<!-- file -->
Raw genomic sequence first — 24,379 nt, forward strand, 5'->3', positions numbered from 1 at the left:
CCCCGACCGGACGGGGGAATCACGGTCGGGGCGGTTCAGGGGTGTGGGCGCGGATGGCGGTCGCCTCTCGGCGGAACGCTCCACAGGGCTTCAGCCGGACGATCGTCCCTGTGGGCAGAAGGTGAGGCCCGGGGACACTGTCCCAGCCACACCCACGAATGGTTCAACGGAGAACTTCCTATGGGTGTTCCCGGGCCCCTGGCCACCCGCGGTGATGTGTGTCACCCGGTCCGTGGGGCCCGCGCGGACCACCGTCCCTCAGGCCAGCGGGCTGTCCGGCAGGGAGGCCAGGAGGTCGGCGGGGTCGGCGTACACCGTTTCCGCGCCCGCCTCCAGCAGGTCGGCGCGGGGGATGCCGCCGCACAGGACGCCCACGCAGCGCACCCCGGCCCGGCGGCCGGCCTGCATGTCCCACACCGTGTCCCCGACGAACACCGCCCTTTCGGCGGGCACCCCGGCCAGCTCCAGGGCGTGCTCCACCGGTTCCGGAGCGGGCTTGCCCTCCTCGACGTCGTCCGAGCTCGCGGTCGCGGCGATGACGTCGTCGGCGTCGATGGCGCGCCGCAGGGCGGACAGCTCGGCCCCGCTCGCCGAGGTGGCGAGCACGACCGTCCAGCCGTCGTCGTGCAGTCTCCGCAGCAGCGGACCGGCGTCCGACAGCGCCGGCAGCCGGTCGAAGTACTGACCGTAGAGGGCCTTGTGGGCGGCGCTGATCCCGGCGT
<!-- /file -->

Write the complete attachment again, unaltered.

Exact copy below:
Raw genomic sequence first — 24,379 nt, forward strand, 5'->3', positions numbered from 1 at the left:
CCCCGACCGGACGGGGGAATCACGGTCGGGGCGGTTCAGGGGTGTGGGCGCGGATGGCGGTCGCCTCTCGGCGGAACGCTCCACAGGGCTTCAGCCGGACGATCGTCCCTGTGGGCAGAAGGTGAGGCCCGGGGACACTGTCCCAGCCACACCCACGAATGGTTCAACGGAGAACTTCCTATGGGTGTTCCCGGGCCCCTGGCCACCCGCGGTGATGTGTGTCACCCGGTCCGTGGGGCCCGCGCGGACCACCGTCCCTCAGGCCAGCGGGCTGTCCGGCAGGGAGGCCAGGAGGTCGGCGGGGTCGGCGTACACCGTTTCCGCGCCCGCCTCCAGCAGGTCGGCGCGGGGGATGCCGCCGCACAGGACGCCCACGCAGCGCACCCCGGCCCGGCGGCCGGCCTGCATGTCCCACACCGTGTCCCCGACGAACACCGCCCTTTCGGCGGGCACCCCGGCCAGCTCCAGGGCGTGCTCCACCGGTTCCGGAGCGGGCTTGCCCTCCTCGACGTCGTCCGAGCTCGCGGTCGCGGCGATGACGTCGTCGGCGTCGATGGCGCGCCGCAGGGCGGACAGCTCGGCCCCGCTCGCCGAGGTGGCGAGCACGACCGTCCAGCCGTCGTCGTGCAGTCTCCGCAGCAGCGGACCGGCGTCCGACAGCGCCGGCAGCCGGTCGAAGTACTGACCGTAGAGGGCCTTGTGGGCGGCGCTGATCCCGGCGT